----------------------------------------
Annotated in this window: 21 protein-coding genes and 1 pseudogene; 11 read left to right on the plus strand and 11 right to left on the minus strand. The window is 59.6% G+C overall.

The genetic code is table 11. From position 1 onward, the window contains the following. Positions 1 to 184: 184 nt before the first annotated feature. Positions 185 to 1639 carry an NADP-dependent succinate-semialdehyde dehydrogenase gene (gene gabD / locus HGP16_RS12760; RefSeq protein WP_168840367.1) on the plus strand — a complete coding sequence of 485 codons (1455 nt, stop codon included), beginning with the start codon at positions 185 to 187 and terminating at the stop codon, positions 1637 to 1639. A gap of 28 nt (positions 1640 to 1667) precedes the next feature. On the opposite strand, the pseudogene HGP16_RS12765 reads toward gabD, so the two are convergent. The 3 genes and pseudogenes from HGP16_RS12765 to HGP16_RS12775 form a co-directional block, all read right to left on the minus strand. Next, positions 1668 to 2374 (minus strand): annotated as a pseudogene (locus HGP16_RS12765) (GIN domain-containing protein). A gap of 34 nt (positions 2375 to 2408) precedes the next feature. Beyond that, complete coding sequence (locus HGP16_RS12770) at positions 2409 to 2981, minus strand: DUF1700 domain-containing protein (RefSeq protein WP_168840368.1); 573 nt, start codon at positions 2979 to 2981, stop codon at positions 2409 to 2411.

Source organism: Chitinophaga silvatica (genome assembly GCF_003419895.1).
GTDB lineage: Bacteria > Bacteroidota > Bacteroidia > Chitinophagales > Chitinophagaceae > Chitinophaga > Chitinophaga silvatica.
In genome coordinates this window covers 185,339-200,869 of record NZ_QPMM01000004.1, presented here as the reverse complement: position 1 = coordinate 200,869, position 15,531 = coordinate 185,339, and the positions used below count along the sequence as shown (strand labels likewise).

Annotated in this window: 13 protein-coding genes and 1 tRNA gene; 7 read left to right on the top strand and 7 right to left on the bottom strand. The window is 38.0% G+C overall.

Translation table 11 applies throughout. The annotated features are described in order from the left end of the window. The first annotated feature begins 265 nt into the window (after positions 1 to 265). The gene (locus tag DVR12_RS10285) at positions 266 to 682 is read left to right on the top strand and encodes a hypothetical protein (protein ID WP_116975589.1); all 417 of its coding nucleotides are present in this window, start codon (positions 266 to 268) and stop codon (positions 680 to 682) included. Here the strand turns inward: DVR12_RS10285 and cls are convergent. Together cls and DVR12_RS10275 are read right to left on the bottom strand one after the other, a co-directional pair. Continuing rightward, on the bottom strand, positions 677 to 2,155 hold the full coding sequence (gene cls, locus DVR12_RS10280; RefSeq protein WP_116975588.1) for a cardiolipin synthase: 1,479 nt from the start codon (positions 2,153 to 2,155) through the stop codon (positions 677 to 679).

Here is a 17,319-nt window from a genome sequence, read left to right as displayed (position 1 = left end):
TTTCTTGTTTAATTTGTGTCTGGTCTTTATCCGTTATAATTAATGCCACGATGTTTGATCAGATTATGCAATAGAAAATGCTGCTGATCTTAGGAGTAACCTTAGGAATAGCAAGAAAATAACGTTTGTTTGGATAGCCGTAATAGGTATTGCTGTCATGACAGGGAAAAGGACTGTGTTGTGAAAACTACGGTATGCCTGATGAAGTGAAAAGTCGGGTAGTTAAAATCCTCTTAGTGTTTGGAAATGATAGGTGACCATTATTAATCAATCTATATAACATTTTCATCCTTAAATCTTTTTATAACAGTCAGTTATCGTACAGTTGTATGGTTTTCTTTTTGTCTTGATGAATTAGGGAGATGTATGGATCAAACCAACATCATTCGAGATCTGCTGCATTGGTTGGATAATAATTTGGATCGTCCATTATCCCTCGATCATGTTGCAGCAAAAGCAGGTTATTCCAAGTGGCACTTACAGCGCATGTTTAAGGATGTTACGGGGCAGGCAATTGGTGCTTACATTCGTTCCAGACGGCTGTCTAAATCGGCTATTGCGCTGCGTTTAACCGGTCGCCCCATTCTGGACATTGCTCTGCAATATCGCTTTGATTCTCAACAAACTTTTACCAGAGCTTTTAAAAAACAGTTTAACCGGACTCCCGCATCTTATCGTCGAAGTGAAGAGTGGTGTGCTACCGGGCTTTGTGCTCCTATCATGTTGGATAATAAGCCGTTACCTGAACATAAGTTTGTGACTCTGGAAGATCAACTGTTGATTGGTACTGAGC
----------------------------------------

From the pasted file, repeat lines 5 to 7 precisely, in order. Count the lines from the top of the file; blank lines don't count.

In genome coordinates this window covers 185,339-200,869 of record NZ_QPMM01000004.1, presented here as the reverse complement: position 1 = coordinate 200,869, position 15,531 = coordinate 185,339, and the positions used below count along the sequence as shown (strand labels likewise).

Annotated in this window: 13 protein-coding genes and 1 tRNA gene; 7 read left to right on the top strand and 7 right to left on the bottom strand. The window is 38.0% G+C overall.

Translation table 11 applies throughout. The annotated features are described in order from the left end of the window. The first annotated feature begins 265 nt into the window (after positions 1 to 265). The gene (locus tag DVR12_RS10285) at positions 266 to 682 is read left to right on the top strand and encodes a hypothetical protein (protein ID WP_116975589.1); all 417 of its coding nucleotides are present in this window, start codon (positions 266 to 268) and stop codon (positions 680 to 682) included. Here the strand turns inward: DVR12_RS10285 and cls are convergent. Together cls and DVR12_RS10275 are read right to left on the bottom strand one after the other, a co-directional pair. Continuing rightward, on the bottom strand, positions 677 to 2,155 hold the full coding sequence (gene cls, locus DVR12_RS10280; RefSeq protein WP_116975588.1) for a cardiolipin synthase: 1,479 nt from the start codon (positions 2,153 to 2,155) through the stop codon (positions 677 to 679).